In the wake of its competitor American Airlines adding more European flights and reducing the number of Asian routes that connect U.S. cities, Delta Air Lines revealed more alterations to its global schedules on Wednesday that will have some impact on various locations in the country.

Los Angeles, the biggest beneficiary of the changes, will enjoy more flights to Amsterdam on an existing route to service passengers daily. LAX will also not only service Delta daily departures for Paris, the fleet will be upgraded to Boeing 777-200 planes which will have a seating capacity of 396 and will include such perks as Delta One suites and Delta Premium Select for economy fliers. The changes affecting these routes will begin on June 16th, 2019.


New York will also have more flights to Paris, although the big news was that Delta announced the addition of a second daily flight from John F. Kennedy International Airport to Tel Aviv. It spells greater trans-Atlantic options for Israeli passengers, whose only other option was using the country's El Al airline service, which travels the same route as Delta. But additional amenities on Delta will include business class lie-flat beds on the airline's Airbus A330-300. The same model will also be used in select flights affecting Atlanta, Detroit and Minneapolis bound for Paris.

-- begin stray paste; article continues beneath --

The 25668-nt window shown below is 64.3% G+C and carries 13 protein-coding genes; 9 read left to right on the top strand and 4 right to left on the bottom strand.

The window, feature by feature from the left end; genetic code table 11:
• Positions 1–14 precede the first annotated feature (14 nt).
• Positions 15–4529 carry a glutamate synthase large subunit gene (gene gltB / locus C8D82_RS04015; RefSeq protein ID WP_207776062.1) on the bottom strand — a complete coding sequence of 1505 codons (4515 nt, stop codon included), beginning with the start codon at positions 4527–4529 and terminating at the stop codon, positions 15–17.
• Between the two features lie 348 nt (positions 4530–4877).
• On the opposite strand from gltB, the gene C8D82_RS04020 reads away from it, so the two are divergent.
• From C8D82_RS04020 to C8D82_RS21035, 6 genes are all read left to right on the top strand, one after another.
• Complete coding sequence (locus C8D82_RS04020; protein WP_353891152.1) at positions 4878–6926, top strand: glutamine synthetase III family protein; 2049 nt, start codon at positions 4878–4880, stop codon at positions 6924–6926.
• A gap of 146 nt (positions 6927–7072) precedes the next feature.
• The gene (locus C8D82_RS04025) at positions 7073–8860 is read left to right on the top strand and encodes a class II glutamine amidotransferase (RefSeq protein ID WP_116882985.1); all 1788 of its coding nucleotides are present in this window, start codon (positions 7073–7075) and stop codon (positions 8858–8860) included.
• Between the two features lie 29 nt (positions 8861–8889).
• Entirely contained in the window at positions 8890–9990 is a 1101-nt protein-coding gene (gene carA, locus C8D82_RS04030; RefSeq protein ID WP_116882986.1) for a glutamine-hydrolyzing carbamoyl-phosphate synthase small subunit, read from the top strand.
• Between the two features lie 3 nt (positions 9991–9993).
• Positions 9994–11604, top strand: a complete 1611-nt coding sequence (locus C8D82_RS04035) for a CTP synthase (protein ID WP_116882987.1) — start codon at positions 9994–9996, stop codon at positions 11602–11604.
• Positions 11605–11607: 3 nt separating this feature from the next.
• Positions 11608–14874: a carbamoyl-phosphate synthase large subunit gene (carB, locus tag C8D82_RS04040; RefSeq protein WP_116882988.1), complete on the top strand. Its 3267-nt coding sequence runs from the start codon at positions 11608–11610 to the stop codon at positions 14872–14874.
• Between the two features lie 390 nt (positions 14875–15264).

Tampa Bay will finally get a nonstop route to Amsterdam starting next May, making it the second city in Florida to offer such a service to the Netherlands city. Earlier this year, Orlando was given a route. Nine other U.S. cities currently offer direct flights to Amsterdam.

However, Delta announced it was cutting flights this fall affecting Newark and Pittsburgh destined for Paris.

The changes being made by Delta are part of an international service expansion that concentrates more on Europe. The airline's executives see the continent, already a major region for intense competition between budget airlines, as a critical part of that expansion, with hopes that additional connections in U.S. cities will give them an advantage in that market.

Delta is also experimenting with some luxury perks as incentives including three-course meals plus wine for economy fliers and boasting more seatback screens than any other airline on the planet.